No, but a beneficiary designated on an account allows your asset(s) to transfer immediately and outside of probate. This designation is called a “transfer on death” or “payable on death” designation. Anytime you start a new life insurance, or brokerage account the provider will ask you to name a beneficiary. It is less common, though still a viable option, on checking accounts, savings accounts, motor vehicle titles, and real estate. Anytime a provider asks you to name a beneficiary they are helping you (and your beneficiary) with estate planning!
When you name a beneficiary, you are making a legal record to transfer that assets to the person listed as the beneficiary. This allows the asset to transfer immediately upon your death and outside of probate. A beneficiary does not have any interest in the asset while you are alive; their ownership interest only becomes effective upon your death. The benefit to having a beneficiary: (a) beneficiary has almost immediate access to the asset, (b) the transfer is not public record, and (c) the estate avoids the expense and delay of probate.
Types of Assets
A number of assets can transfer with a simple transfer/payable on death designation. Bank accounts, retirement plans, safety deposit boxes, investment accounts, automobile titles, and real estate can all be transferred outside of probate using a transfer/payable on death nomination. All financial institutions and even the BMV have internal forms for their customers to use to make such a designation. This is a free/low cost and easy way to have assets transfer outside of probate! For real estate to transfer through a beneficiary designation, a transfer on death affidavit has to be filed with the County Recorder’s office in the county where the property is located. The key to all of these designations is they must be filed while you are alive and of sound mind. All of the designations can be changed during your lifetime by going to the Financial Institution, BMV, or County Recorder and filling out the appropriate paperwork.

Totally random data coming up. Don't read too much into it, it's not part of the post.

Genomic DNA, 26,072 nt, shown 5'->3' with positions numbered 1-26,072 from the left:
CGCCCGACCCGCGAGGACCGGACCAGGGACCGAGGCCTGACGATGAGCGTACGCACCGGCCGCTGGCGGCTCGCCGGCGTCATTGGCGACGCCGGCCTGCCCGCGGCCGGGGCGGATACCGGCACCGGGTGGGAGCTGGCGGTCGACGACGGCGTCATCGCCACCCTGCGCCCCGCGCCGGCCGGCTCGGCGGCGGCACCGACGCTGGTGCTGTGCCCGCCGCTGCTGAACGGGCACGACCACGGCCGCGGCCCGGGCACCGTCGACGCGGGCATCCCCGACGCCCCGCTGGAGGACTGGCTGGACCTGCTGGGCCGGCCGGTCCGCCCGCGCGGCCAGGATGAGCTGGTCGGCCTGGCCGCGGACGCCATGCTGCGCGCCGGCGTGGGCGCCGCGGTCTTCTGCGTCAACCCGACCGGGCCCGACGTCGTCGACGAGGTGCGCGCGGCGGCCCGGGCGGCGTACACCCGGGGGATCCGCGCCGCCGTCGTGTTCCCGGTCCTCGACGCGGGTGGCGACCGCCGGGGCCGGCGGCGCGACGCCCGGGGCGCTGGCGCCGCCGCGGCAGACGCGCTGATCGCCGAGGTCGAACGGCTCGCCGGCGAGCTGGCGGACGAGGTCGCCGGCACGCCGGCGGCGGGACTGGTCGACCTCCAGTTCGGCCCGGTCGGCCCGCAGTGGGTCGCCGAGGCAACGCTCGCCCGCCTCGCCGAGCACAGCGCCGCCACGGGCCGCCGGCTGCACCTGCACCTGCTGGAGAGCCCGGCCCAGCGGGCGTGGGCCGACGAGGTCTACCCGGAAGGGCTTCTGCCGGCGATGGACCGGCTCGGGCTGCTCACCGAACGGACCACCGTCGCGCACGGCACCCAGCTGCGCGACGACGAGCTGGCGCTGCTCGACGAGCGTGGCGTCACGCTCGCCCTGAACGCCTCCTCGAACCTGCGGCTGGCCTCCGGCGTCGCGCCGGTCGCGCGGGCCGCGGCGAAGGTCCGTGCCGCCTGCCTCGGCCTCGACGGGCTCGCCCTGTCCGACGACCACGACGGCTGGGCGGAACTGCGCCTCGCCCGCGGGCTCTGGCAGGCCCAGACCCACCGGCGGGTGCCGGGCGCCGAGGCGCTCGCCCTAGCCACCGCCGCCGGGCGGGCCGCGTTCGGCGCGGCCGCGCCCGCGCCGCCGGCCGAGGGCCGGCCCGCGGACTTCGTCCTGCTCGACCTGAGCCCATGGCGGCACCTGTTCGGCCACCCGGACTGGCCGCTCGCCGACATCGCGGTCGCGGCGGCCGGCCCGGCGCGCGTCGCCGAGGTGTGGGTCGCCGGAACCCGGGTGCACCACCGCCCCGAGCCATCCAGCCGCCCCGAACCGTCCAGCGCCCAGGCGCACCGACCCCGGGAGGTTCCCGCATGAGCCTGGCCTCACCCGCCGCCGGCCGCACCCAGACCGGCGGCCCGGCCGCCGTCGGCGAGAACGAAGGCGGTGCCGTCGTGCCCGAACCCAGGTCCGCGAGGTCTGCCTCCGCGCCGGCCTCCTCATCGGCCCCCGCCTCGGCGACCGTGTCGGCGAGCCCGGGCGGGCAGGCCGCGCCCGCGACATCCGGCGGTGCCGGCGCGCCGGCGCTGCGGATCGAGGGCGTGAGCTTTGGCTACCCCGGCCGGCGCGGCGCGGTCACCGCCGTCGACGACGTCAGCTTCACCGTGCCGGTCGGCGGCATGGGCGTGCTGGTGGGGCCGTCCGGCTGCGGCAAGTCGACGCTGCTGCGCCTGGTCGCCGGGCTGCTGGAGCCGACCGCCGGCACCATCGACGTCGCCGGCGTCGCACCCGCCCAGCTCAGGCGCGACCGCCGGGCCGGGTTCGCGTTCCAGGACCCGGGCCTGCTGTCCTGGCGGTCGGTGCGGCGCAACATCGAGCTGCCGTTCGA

How Often Should I Review My Designations?
Some folks think estate planning is “set it and forget it.” That is simply not true – anytime you have an addition or subtraction to your family or add assets it is important to review your estate plan and your designations. In Ohio if you set up all of your designations while you are single, your spouse may have to go through probate just to get the funds in your checking account! The key life events that should trigger a review of your estate plan are: marriage, divorce, death in the family, birth in the family, adoption, acquisition of real estate, and significant increase in net worth.
What Happens If You Miss An Asset?
If you have an asset that does not have a beneficiary on file, the asset will pass according to your will (if you have one) or in accordance with Ohio’s descent and distribution statute (if you don’t have one). Probate Courts do have an expedite process if the value of the asset is minimal ($35,000 for an individual or $100,000 for a couple), otherwise it will have to go through a full blow probate process which takes months and can cost hundreds or thousands of dollars to complete.
Estate Planning Attorneys In Ohio
At ALH Law group we understand how difficult estate planning can be. Our team has a wealth of knowledge in estate planning from advising clients as well as our own personal experience. Estate planning is essential to help your loved ones handle your passing with as little stress as possible. Book a call with us to start your planning today!